Step inside Nairobi’s vibrant world of music. 

Our latest FACT documentary highlights Kenya’s vivid music scene and takes an in-depth look at the genres and artists that make up Nairobi’s thriving cultural landscape. The country’s capital and largest city, Nairobi has long been a nexus for Kenya’s musical development, with local hip-hop, benga and even EDM buoying the contemporary scene.

Nu Nairobi focuses on the the importance the city’s own impressive set of sounds, championed by rising acts like DJ and production collective EA Wave (East African Wave). This group of artists and producers shares a unique community spirit and surpasses any wrongheaded expectations of what African music should sound like.

Watch the documentary above and read an interview with filmmaker Mia Zur-Szpiro below.


Where did the initial idea about documenting the Nairobi music scene come from? 

One day whilst digging for music on Okayafrica I came across the music of the Nairobi neo-soul and hip-hop group Cosmic Homies. I was completely blown away and the fact that their sound was nothing like the kind of music we normally associate with being “African” – this moment of listening to their music broke open so many assumptions and stereotypes we as the West have about ‘African music’ and actually how diverse it truly is.

I was then invited to DJ at Nyege Nyege festival across the border in Uganda and decided that after the festival I would then go spend some time in Nairobi to get to know the scene and as I’m a documentary maker, naturally the idea of documenting this all into a film came to me. 

What is it about this scene that draw you in at the start? 

Truly, the music. The music was the first thing that caught my attention and showed me what Nairobi really was and that the city and its people are so much more than our Western narrow-minded, spoon-fed concept of them is. 

The diversity, the sound, the experimentation, the energy that I heard in the music was just completely absorbing and intriguing. I just knew that there was so much incredible talent and energy there that I wanted to go be a part of – to enjoy it but also document it and play a part in showing the rest of the world who Kenyans really are.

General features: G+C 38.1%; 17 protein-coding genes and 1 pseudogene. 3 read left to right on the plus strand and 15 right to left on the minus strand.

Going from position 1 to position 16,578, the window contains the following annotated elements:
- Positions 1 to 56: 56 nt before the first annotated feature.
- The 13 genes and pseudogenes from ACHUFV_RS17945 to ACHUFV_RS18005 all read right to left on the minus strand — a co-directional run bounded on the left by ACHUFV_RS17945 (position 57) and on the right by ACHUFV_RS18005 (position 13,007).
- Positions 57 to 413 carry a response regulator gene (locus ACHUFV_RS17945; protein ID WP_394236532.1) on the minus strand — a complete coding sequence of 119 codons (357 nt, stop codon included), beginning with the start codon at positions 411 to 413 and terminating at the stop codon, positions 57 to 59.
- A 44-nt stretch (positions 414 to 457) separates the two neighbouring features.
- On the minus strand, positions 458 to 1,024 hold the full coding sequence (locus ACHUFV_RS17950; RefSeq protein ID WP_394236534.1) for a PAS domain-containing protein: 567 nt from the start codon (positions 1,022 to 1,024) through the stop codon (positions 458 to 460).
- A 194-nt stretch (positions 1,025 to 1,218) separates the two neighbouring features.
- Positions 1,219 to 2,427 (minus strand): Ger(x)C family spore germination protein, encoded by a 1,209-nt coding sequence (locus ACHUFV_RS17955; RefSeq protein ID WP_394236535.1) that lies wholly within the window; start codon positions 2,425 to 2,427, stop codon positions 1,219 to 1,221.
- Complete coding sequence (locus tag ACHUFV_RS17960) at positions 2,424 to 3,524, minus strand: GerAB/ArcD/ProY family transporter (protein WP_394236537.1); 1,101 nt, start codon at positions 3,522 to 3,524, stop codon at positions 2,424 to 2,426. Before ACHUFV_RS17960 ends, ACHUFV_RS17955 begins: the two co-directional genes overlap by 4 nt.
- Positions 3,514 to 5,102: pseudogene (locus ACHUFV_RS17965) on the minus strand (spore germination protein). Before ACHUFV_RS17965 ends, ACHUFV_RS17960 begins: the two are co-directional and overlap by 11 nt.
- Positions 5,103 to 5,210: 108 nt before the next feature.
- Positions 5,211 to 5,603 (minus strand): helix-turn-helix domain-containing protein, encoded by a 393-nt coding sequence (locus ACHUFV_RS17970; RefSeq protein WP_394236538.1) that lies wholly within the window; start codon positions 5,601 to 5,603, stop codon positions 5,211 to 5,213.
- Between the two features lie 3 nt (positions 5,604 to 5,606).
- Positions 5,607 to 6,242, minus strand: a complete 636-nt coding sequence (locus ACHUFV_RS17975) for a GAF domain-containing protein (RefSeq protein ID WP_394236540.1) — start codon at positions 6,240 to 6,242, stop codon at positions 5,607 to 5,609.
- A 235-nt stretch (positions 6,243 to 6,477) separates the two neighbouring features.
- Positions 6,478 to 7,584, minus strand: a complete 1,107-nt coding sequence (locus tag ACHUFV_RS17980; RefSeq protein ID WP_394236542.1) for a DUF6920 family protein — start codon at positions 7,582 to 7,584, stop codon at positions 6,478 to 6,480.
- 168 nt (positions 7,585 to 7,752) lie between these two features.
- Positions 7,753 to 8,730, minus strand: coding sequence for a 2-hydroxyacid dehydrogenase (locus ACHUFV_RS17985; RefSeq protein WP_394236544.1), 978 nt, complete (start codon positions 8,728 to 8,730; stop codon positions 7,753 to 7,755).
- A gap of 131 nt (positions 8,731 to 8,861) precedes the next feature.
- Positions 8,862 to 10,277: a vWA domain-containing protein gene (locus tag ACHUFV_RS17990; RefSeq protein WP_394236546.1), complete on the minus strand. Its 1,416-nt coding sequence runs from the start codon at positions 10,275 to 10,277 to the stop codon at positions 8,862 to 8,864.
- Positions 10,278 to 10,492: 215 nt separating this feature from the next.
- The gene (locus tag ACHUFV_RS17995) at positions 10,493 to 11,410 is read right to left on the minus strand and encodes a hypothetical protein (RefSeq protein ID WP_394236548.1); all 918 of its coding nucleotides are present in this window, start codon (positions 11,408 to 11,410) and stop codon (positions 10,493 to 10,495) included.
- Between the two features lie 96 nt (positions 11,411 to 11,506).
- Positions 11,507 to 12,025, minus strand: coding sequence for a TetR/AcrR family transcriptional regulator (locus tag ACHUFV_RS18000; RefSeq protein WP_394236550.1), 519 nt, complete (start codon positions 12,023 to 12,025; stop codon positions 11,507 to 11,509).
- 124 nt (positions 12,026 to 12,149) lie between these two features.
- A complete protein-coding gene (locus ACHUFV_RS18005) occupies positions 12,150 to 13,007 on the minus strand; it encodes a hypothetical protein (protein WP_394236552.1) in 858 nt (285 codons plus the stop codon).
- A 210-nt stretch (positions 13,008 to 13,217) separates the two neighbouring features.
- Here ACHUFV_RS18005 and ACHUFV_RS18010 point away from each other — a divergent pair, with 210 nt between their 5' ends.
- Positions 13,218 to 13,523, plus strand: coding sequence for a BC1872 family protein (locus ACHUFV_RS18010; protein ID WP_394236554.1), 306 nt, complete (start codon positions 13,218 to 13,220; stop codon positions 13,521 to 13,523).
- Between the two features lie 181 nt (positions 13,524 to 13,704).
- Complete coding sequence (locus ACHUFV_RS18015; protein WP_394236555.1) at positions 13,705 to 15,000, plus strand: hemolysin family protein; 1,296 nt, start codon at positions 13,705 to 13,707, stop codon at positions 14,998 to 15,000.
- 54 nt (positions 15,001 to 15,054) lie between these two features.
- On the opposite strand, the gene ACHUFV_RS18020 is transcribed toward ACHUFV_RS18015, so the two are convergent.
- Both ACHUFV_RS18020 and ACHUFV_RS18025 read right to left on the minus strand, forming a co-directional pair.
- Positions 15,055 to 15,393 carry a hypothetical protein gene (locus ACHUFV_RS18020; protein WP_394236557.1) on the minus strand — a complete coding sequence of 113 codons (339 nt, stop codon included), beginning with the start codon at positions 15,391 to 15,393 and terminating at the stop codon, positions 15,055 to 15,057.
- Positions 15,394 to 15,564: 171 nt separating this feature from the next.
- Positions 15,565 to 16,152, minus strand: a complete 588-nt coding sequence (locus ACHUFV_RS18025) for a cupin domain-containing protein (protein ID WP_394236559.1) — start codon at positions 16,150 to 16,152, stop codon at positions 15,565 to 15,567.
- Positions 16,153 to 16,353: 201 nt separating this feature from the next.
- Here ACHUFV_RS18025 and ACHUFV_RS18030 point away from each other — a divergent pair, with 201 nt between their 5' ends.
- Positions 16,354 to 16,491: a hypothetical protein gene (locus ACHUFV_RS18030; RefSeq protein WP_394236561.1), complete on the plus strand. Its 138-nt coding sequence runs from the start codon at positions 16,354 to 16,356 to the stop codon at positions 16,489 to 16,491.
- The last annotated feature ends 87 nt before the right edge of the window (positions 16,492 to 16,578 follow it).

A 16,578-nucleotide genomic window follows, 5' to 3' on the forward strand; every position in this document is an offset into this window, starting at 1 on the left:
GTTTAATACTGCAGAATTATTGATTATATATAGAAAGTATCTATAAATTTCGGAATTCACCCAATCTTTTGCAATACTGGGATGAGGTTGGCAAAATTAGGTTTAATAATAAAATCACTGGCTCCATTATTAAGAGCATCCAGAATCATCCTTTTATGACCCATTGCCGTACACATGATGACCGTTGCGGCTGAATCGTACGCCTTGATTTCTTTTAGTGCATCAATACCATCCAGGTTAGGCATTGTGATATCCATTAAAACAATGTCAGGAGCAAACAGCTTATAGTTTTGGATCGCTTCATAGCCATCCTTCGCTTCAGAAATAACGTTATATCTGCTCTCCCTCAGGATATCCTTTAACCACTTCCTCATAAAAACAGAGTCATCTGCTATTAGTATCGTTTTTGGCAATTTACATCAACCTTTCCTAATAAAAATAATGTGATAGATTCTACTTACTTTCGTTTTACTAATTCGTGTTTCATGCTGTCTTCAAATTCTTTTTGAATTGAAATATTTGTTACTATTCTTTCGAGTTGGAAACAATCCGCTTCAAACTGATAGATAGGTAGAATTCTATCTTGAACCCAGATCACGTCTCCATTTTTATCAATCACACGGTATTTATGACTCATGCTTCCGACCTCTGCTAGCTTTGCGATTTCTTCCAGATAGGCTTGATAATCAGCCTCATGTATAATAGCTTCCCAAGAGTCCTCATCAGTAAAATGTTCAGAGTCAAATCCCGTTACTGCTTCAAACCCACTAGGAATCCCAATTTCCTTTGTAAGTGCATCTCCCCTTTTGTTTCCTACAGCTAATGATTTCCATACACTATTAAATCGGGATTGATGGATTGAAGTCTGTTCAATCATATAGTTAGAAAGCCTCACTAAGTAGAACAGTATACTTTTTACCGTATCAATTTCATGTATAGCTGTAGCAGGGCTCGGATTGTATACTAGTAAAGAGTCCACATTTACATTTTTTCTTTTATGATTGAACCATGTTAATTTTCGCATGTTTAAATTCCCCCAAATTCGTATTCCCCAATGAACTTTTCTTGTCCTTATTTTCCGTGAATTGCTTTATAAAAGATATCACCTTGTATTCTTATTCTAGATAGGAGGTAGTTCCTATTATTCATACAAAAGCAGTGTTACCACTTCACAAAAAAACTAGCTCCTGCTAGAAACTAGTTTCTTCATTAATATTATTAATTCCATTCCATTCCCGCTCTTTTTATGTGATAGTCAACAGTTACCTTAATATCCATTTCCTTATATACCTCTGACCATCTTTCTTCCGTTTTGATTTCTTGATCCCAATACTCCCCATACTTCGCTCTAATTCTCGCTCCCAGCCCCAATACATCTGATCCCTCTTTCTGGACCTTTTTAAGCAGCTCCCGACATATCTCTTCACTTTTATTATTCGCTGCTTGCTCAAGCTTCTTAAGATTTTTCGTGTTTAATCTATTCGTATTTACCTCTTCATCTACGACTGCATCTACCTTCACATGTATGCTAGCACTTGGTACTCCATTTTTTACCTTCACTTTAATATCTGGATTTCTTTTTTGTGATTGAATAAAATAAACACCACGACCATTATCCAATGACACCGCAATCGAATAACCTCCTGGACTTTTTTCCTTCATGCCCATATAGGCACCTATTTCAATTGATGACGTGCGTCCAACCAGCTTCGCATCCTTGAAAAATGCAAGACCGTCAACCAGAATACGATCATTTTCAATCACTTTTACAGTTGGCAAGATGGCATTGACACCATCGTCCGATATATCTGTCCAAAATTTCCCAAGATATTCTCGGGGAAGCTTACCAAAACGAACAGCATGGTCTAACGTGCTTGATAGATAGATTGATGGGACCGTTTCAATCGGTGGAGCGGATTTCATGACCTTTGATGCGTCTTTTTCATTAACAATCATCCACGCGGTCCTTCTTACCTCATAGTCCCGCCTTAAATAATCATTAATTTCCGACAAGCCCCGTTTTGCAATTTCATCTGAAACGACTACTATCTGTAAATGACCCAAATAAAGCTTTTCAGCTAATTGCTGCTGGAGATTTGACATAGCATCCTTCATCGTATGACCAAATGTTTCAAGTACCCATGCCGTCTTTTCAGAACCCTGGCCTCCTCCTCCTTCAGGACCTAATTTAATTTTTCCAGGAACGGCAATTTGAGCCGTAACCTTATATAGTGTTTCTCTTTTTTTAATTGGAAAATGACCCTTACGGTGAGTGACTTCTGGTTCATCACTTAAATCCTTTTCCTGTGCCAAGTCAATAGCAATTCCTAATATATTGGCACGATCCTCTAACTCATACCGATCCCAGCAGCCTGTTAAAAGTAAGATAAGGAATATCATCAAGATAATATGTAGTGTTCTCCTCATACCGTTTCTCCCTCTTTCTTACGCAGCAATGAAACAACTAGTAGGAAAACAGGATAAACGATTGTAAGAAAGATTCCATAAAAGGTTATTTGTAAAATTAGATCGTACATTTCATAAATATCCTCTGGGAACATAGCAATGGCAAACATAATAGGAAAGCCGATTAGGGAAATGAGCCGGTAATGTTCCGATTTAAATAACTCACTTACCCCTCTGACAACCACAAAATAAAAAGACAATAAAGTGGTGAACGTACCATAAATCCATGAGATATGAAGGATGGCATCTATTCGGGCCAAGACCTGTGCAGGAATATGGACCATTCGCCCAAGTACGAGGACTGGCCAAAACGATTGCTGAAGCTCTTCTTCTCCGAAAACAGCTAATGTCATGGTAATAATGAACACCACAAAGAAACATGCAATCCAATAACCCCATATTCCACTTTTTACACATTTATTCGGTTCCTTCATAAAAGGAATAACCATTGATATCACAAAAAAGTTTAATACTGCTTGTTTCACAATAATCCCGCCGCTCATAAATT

How long did you spend in Kenya and was it difficult to break through and get familiar with the artists and locals there? 

There is this joke that everyone who comes to Nairobi will never leave. That’s what happened to me. I was originally meant to spend just five weeks there but after a week I knew I was not going anywhere anytime soon. In the end its been seven amazing, eye-opening months. It was so easy getting to know people and the artists there. I’ve never met such friendly and welcoming people as I have Kenyans. 

It seems like you formed a close relationship to some of these guys. Was that important to you?

Completely, it happened really naturally to be honest. It was really incredible to be across the world and be able to converse and relate to people like back home. I guess one impact of colonialism is that everybody speaks English here, and for most of the artists in the scene it’s their main language, so it meant I was able to talk and kind of just slot in with everyone really easily.

As a documentary maker, forming genuine relationships and real friendships with your subjects is the most important thing to me.

Do you think there is a common misconception about African music today? 

100%, I think we throw African music into a lazy and ignorant genre called “world music”. Most people don’t take the time to truly appreciate the diversity, complexity and huge variation of music that actually comes out from Africa.

In Nairobi I met people making every kind of music, from heavy metal to techno, straight percussion music but then beats, trap, neo-soul and singer songwriter music. There’s honestly every sound here.

Which of the artists you met in Nairobi while filming would you most recommend we check out? 

For me Karun is one of the most captivating artists I’ve me here, she just has the most incredible voice and presence. It sends chills down my spine every time. She’s also one of the only women here to be producing music and I know she has plans to start a collective encouraging other girls to learn production. Also Kerby, who brings so much realness and intent into his bars and is really bringing back that lyricism and conscientious hip hop. There’s so many, I could go on.

 

 

 

Read next: How underground club music in China is thriving against the odds

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